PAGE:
Eye candy on the beach. Two by Mother Nature, one by modern man. Click or touch to embiggen!

Remember back in the 70s and 80s when government funding of the national space program was controversial? (And maybe it still is, I haven’t paid close attention lately). If I recall correctly, most arguments against funding NASA had to do with not enough money to go around, the government has more important spending priorities many people said. Yet in 1962, President Kennedy, apparently in need of a collective goal to focus the waning patriotic spirit of the American voter, announced that we (America) choose to go to the moon. I was two years old then, too young to appreciate the arguments of the naysayers, one of which was: why the hell should we spend all this money just to land on the moon? One reason was to get ahead of the Russians, who had one year prior to Kennedy’s speech successfully put a man in orbit to circle the globe. We can’t let them horrible communists win the space race! And so it happened in 1969 Apollo 11 landed on the moon. I was nine then, certainly I would have seen it reported on black ‘n white TV, but I have no memory of that spectacle if in fact I did. In the ensuing decades there were many justifications for continuing to fund NASA. One which held mass appeal centered on the prospect of technology transfer – all that R&D that NASA was engaged in getting us into space could be translated into whizzbang products to improve the lives of ordinary Americans. Turns out that claim wasn’t totally fatuous. I had no idea, for instance, that the invention of the Dustbuster was based on cordless motor technology, developed by Black & Decker for NASA, to power a drill to extract core samples on the moon. Take that naysayers! The Dustbuster certainly improved my life. I used one to clean the entire basement flat (aka The Bat Cave) where I lived while in grad school, circa 1983-84. Well, “clean” may be an exaggeration. But my point is, that Dustbuster kept me and my roommates from having to wade through ankle-deep dust bunnies. And, for that matter, our dates too. In fact, I found the chance of getting a date to accompany me back to The Bat Cave a second time was negatively correlated to dust bunny volume. You’ve heard the phrase I’m sure, “Chics Dig Dirt.” Well, they don’t, not really.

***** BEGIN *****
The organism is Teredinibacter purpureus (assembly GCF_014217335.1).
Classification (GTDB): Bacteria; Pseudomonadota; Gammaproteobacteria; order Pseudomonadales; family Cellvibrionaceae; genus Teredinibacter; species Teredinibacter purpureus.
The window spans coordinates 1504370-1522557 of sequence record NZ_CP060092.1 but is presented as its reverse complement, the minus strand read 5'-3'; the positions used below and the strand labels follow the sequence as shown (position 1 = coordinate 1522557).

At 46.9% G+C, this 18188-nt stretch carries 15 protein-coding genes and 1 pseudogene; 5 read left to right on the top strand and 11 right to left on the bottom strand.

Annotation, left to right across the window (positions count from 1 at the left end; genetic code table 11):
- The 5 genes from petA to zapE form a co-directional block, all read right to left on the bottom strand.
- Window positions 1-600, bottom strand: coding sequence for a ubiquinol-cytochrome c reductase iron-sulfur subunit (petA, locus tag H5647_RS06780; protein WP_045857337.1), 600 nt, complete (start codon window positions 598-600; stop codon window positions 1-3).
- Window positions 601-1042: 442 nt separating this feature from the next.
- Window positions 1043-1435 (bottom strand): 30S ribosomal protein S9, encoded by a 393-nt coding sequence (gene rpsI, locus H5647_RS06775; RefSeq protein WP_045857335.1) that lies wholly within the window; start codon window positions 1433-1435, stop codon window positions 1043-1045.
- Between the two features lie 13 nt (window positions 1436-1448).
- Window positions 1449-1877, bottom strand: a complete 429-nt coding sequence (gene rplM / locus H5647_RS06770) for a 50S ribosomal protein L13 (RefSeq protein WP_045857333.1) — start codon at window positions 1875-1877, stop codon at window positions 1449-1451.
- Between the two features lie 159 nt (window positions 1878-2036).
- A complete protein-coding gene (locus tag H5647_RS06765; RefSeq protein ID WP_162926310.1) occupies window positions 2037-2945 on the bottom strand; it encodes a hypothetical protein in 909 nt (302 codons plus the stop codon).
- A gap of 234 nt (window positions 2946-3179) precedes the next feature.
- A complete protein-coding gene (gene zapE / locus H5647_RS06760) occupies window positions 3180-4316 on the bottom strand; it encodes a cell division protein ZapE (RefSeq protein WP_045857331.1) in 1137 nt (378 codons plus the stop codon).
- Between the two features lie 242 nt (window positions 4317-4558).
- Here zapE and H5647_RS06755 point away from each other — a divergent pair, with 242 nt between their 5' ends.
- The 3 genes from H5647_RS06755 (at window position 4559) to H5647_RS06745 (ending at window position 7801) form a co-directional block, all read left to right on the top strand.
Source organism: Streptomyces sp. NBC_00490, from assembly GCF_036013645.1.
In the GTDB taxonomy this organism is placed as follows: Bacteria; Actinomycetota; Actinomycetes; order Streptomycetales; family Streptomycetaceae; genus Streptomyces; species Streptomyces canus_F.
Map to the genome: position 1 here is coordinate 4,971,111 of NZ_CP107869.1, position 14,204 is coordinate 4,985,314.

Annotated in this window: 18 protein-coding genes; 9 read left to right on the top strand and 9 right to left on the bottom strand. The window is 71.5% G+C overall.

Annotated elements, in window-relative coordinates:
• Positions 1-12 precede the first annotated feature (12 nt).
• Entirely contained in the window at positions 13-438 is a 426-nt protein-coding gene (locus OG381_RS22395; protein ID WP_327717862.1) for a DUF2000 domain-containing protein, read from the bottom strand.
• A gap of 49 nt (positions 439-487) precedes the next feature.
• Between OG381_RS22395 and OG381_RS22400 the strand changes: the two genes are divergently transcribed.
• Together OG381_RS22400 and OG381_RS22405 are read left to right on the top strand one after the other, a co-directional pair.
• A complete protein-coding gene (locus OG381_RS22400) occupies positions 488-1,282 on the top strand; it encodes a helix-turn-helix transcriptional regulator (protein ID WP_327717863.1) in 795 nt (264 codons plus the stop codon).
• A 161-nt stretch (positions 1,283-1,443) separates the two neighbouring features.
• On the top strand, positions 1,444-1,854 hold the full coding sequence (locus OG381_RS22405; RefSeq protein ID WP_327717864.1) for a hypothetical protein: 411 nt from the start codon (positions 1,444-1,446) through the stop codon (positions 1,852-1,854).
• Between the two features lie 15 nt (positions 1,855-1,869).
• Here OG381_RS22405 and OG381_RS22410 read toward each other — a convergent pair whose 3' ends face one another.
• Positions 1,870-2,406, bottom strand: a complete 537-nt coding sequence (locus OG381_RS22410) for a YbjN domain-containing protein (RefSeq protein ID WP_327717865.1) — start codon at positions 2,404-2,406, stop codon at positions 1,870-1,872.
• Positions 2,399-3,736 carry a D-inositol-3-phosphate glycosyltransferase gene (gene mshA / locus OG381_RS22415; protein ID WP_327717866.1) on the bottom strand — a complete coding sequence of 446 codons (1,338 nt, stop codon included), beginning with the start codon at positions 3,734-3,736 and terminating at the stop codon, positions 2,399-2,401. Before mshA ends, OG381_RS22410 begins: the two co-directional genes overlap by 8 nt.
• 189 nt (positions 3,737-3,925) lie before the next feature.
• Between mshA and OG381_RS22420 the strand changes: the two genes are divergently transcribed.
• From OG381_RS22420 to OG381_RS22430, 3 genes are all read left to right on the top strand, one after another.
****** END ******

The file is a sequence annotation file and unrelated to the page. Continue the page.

Come to find out all these years later the technology transfer argument for funding NASA still has merit. We purchased a King-sized mattress recently to replace a twenty-year old one, which anymore was about as supportive as a Twinkie left out in the hot sun. This new one uses memory foam technology, specifically the same type used to cover the chairs in rockets that astronauts travel to space in. Take that naysayers! Now, instead of waking up each morning to a constellation of aches and pains, we awake more or less pain free, as if all night long we’d been afloat among the moon and stars.

Tick Tock

A fine day at the north fork of the Nooksak River, near Glacier, WA. HW found a bunch of fossils here during our recent exploration of the area. Mount Baker looms in the distance. It’s one of the youngest volcanic peaks in the Cascade range. Unambiguous evidence dates the last eruption here at about 6,600 years ago. The entire watershed is a major source of fresh water for the state, and for the generation of hydroelectric power which accounts for about 65% of the state’s electrical output. The more famous Mt. St. Helens on the Pacific Ring of Fire is the only volcano in the Cascade Range with a more active thermal crater than Mt. Baker. When I was a student in the Geoscience program at Wisconsin (early ’80s), I traveled out West for a summer field course and was fortunate to visit Mt. St. Helens a year or more after it erupted in May, 1980. The explosion removed most of the north face of the mountain. I’d never before observed that scale of destruction by a natural force, truly jaw dropping. When we were in Portland recently with friends, the four of us drove north to spend a few hours at the St. Helens visitor center. Watching the time-lapse video of the eruption brought back a lot of memories of my first trip there. Measured in geologic time, though, it was like a blink-of-an-eye ago.

Will Mt. Baker erupt in the near future? Probably. In 1860, travelers aboard a steamboat headed to Victoria, BC reported seeing plumes of smoke rising from one of the craters on Mt. Baker, and there was a scare in 1975 and another in 2007. But none of those rumblings led to a full on eruption like was seen at Mt. St. Helens. But it’s probably just a matter of time. I’ll be thankful not to be standing this close the day it happens.